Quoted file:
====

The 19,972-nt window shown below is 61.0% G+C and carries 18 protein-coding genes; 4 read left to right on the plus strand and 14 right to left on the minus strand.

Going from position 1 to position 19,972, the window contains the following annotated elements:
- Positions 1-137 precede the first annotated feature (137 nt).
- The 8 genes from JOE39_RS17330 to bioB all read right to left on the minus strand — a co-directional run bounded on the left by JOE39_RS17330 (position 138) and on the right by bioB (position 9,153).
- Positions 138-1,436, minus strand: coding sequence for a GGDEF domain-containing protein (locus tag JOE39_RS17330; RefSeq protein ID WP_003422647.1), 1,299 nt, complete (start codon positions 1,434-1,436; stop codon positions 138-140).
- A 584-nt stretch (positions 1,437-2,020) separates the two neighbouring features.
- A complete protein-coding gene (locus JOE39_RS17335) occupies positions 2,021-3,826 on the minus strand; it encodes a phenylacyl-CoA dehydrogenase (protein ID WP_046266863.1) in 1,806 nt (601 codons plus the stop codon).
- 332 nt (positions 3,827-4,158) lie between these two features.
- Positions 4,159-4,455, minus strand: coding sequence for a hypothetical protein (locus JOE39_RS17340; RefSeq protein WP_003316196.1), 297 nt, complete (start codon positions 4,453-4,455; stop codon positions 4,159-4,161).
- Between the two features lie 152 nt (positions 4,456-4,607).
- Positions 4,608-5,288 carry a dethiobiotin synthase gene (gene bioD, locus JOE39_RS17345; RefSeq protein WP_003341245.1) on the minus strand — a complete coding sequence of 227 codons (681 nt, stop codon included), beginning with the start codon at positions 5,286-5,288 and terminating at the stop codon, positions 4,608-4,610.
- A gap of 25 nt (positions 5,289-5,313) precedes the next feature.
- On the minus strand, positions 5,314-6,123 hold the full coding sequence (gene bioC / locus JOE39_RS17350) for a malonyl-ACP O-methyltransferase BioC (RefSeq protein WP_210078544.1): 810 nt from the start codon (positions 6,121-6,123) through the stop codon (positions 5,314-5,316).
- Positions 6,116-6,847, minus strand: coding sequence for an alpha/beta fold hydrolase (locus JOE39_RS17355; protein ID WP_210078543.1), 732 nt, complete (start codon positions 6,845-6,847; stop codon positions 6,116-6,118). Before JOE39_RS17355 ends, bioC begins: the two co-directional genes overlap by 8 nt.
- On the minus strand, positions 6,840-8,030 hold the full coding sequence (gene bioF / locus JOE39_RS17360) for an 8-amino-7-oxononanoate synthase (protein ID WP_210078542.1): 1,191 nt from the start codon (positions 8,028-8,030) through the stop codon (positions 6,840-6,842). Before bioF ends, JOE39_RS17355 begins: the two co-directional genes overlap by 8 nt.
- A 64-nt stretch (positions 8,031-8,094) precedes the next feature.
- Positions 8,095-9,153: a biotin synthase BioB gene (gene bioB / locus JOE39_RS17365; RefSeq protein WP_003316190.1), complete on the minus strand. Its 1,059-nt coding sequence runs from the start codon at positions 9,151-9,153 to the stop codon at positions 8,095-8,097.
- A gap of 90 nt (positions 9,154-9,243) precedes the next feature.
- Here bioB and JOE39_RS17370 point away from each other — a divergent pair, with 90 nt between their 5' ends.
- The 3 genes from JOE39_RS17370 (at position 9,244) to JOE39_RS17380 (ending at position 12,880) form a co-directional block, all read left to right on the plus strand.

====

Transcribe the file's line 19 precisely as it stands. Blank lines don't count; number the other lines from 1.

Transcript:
- Here bioB and JOE39_RS17370 point away from each other — a divergent pair, with 90 nt between their 5' ends.